Mobile operators rolling out 5G have long had their eye on the industrial sector as a hot new market opportunity, with 5G serving as a key enabling technology for smart factories and Industry 4.0. The challenge is that industrial 5G has to be tightly integrated into factory operations to offer any value.
Just ask China Unicom, which has actually done it. And Huang Xuan, General Manager of the Smart Manufacturing Business Department at China Unicom Shanghai, will tell you it’s even harder than it sounds.
Speaking at the keynotes on Day 1 of the Huawei Connect 5G2B Summit last week, Huang walked the audience through Unicom’s experience with developing industrial 5G offerings. Huang said a key challenge from the get-go was integrating into industrial processes, which was mainly the result of Unicom and the customer approaching the project from decidedly different perspectives.
“The client had little understanding of the potential value that 5G could offer their business, and we in turn had little understanding of why their processes and pace of manufacturing are set up the way they are, and how 5G might improve it,” Huang said. “So we set out to find the common points of understanding between us and work from there to see where 5G would add the most value.”
Testing, testing, testing
Part of this process involved explaining to client executives what 5G can offer that existing technologies like Wi-Fi can’t – and that they should think of it in terms of future needs.
“While it’s true many technologies could do the job, once you plan and design a scenario, you will see the number of connections will no longer be supported by the current technologies given enough time,” Huang said. “The current technologies might meet your needs this year, but what about next year, or in three years, or ten?”
For example, as manufacturers adopt industrial apps that rely on low latency – such as AR, VR and MR – existing technologies will eventually be unable to meet their latency requirements, while 5G not only offers better efficiency and quality, but also future-proofs their needs.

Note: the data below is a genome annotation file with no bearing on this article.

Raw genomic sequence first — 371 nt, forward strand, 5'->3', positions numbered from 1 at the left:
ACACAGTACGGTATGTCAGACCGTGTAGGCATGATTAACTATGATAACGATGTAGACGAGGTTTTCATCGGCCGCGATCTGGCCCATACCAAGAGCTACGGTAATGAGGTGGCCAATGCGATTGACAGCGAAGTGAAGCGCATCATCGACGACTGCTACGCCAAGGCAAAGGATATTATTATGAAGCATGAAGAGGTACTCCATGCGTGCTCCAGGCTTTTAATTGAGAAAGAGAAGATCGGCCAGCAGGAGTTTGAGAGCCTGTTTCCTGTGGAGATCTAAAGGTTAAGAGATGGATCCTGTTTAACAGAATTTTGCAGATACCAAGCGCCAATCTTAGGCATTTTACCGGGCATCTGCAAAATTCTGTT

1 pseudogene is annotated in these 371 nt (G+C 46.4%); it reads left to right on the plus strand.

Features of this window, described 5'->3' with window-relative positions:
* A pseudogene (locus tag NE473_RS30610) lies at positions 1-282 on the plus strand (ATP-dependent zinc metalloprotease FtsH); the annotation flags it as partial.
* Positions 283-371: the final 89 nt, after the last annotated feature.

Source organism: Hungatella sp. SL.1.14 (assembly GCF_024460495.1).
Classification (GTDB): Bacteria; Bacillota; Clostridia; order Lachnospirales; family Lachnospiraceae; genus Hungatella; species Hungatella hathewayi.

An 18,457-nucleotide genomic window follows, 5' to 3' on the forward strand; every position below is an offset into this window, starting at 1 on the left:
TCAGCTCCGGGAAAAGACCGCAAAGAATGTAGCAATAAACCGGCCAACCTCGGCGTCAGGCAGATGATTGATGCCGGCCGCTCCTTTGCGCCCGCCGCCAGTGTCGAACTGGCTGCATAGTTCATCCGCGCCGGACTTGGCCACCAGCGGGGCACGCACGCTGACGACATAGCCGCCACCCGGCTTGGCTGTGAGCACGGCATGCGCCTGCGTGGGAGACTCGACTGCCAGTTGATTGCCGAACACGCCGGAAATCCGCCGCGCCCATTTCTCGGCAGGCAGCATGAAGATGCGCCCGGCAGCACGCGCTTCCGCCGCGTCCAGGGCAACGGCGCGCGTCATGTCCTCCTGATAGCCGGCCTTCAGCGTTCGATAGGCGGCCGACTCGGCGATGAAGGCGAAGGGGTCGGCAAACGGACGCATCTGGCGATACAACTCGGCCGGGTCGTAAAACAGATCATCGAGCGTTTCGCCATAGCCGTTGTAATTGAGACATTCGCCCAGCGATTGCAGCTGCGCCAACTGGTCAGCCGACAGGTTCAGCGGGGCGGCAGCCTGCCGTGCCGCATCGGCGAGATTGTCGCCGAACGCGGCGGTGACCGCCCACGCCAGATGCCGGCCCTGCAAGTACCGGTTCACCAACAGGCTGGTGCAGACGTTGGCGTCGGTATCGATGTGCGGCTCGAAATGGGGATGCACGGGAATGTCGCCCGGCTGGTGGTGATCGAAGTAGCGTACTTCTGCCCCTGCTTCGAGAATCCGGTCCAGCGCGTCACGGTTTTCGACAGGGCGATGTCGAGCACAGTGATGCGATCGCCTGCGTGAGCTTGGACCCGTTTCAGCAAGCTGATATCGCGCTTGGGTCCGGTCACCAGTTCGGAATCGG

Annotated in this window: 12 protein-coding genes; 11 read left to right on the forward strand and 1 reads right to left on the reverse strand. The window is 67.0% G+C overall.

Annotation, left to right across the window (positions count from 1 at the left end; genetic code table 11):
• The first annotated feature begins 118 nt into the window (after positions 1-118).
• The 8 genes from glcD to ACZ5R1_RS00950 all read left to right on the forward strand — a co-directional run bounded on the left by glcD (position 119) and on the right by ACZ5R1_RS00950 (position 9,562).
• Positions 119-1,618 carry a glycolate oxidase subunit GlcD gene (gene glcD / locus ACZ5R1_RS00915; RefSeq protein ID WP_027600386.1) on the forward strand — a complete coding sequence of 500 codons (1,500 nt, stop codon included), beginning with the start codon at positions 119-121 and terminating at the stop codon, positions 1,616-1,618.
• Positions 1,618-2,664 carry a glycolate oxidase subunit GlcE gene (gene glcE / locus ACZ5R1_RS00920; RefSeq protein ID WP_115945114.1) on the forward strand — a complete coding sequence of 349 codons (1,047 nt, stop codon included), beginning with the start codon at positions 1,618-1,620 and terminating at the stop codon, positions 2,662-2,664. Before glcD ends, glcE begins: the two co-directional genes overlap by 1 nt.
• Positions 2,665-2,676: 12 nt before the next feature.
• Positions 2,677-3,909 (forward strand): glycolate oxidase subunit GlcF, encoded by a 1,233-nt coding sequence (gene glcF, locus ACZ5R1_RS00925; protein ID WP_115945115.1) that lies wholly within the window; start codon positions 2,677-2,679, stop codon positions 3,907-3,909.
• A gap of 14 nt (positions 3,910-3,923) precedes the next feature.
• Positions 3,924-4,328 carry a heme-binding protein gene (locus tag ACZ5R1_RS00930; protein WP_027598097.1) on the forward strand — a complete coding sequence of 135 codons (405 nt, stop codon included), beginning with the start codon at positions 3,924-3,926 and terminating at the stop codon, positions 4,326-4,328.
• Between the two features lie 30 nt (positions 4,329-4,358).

In one case, Unicom identified four scenarios where 5G could potentially add value to the industrial client’s operations: collection and awareness for production data; remote control for critical equipment; AR/VR/MR reality enhancement; and AI-assisted vision. But integrating them into the company’s processes took several months of constant testing and trials.
One example is a VR app that Unicom tested many times over two months. The tests found that the VR app kept freezing, despite the fact that the 5G network provided 1 Gbps of capacity and the four channels used by VR glasses were averaging between 140-330 Mbps.
Eventually they found the problem: Unicom was using a static bitrate to distribute content, but VR traffic was subject to spikes that exceeded the 1 Gbps ceiling. Unicom fixed the problem with dynamic code rates for the app servers, allowing the data rates to adjust and adapt to network conditions.
Towards a 5G industrial ecosystem
Huang offered other several examples that illustrated the same basic point: 5G networks alone won’t solve the problems that industrial companies need solving, and there is no such thing as a catch-all solution. “Industrial networks tend to be proprietary, customized and exclusive. You need to design different categories of each business, and the applications must be able to quickly respond.”
The reality is that different industries have different legacy networks, different requirements, and different apps. This requires operators to work closely with enterprises, figure out where 5G adds value, then find ways to optimize it, Huang said.
However, that doesn’t mean the experience with one enterprise won’t cross over to others. Unicom’s strategy is to stockpile the 5G industrial apps it is developing with customers, aggregate them into different categories and work out the commonalities that can be applied in different kinds of scenarios.
Huang said that the ultimate goal is to not only develop more industrial standardized solutions that other telecoms players can leverage to serve industrial customers, but also to build up an ecosystem of technical partners, hardware providers, chipset vendors, module vendors, software providers and smart terminals that can help put together the right solution for the right industrial scenario.
“We need to take stock of our experience and explore how 5G can co-prosper with the industrial sector and develop a system for different industrial scenarios and applications,” Huang said. “This is a long and arduous journey, but as long as we walk on it continuously, we can reach the destination.”